Dotel is a very good pitcher, but short relievers are fungible commodities, and the Astros have a number of options with which to cover his innings. (Not to mention that Dotel's usage pattern this year was minimizing his value to the team.) Buck has bounced back from a broken hand last year to hit .300/.368/.507 for Triple-A New Orleans, but he's not considered a great prospect, with questions about his defense and his ability to remain a catcher.
This is a great trade for the Astros.
A's trade Mark Teahen and Mike Wood for Dotel and a million bucks.
I don't like this type of trade, where you give up value for a relief pitcher. I also don't think you should be part of a trade for a guy like Beltran and not actually end up with Beltran. My initial reaction was that the A's had made a mistake, overreacting to their bullpen problems by acquiring the nominal "proven" reliever. I don't know why you would trade two guys for Dotel when, say, Byung-Hyun Kim is available for next to nothing.
After sleeping on it, though, I think that while the deal looks odd, it provides the A's with a number of small edges. For one, Teahen only had value as trade bait, and the Royals were higher on him than just about any team. With Eric Chavez signed, Teahen was going to be dealt, and this was as good a return as you could hope for. Wood is a keep-the-ball-down guy whose upside is mid-rotation innings muncher. Like Teahen, he had no path to a job with the A's.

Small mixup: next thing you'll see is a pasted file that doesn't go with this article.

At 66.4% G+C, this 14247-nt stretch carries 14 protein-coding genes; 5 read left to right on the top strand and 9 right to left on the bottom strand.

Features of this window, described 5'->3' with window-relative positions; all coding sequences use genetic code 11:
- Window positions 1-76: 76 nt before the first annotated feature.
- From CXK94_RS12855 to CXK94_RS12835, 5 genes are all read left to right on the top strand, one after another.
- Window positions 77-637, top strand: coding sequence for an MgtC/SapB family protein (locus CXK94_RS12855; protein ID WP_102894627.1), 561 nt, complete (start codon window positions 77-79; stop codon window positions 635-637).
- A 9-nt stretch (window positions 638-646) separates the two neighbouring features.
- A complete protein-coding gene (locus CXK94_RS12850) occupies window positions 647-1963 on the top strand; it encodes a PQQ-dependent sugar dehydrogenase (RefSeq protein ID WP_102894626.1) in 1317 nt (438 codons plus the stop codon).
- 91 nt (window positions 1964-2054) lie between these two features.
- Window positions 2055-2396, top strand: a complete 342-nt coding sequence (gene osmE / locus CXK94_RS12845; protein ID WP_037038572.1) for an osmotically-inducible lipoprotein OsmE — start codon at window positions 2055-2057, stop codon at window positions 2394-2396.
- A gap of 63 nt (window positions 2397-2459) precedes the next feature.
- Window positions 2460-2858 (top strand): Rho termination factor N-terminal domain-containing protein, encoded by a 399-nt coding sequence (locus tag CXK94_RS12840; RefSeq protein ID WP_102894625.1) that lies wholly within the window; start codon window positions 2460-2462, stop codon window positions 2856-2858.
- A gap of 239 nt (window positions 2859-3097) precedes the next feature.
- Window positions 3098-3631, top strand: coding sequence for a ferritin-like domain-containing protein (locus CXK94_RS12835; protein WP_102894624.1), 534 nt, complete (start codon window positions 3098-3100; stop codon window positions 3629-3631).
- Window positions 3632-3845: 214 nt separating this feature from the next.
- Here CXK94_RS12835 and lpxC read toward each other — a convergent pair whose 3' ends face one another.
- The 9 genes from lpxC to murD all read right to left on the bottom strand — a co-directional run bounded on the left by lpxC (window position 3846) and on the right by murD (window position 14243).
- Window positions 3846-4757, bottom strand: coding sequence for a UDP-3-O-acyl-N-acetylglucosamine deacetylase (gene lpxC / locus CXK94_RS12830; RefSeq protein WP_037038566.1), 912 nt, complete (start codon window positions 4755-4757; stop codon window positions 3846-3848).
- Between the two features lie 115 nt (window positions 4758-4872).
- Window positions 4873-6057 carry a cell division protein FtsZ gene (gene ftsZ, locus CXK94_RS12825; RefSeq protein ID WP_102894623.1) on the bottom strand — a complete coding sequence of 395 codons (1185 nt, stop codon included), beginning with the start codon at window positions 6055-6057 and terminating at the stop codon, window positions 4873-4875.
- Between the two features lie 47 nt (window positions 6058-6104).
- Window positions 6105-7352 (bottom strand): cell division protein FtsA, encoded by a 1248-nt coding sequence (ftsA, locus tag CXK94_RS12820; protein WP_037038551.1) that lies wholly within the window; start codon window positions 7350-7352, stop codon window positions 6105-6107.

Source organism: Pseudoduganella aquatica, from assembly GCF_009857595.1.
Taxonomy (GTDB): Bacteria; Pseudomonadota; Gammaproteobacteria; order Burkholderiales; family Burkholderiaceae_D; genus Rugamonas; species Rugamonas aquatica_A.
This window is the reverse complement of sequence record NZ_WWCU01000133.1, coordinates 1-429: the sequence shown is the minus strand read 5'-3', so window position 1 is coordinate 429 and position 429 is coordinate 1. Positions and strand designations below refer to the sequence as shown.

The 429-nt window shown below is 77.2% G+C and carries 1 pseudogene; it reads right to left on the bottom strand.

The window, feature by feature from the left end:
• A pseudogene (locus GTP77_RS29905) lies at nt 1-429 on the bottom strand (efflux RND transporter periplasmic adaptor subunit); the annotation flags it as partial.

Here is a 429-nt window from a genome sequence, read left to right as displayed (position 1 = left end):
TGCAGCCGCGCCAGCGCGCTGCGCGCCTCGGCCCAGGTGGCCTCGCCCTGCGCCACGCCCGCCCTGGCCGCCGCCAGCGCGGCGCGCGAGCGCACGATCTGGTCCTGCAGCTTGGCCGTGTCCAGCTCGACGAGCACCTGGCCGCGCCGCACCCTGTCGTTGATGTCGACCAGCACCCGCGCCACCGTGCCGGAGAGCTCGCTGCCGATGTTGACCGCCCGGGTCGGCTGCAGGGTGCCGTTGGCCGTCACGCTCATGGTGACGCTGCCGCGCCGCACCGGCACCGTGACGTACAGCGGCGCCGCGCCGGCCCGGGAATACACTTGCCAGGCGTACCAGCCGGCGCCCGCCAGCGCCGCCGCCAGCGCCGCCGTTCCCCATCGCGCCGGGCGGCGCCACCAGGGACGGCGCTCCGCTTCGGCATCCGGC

So the A's gave up talent, but no one who was going to ever help them, for a guy who fills their biggest hole as effectively as it could be filled. Forget the closer role; the A's needed a strikeout right-hander in their pen, and Dotel misses bats.
Here's the other thing: By facilitating a Beltran trade to Houston, the A's keep him away from the Yankees, Red Sox and Angels. That has a lot of value, given that all three of those teams had at least some interest. Keeping the opposition from improving shouldn't be a primary goal, but if you can help yourself and remove a potential headache, it's a reason to pull the trigger.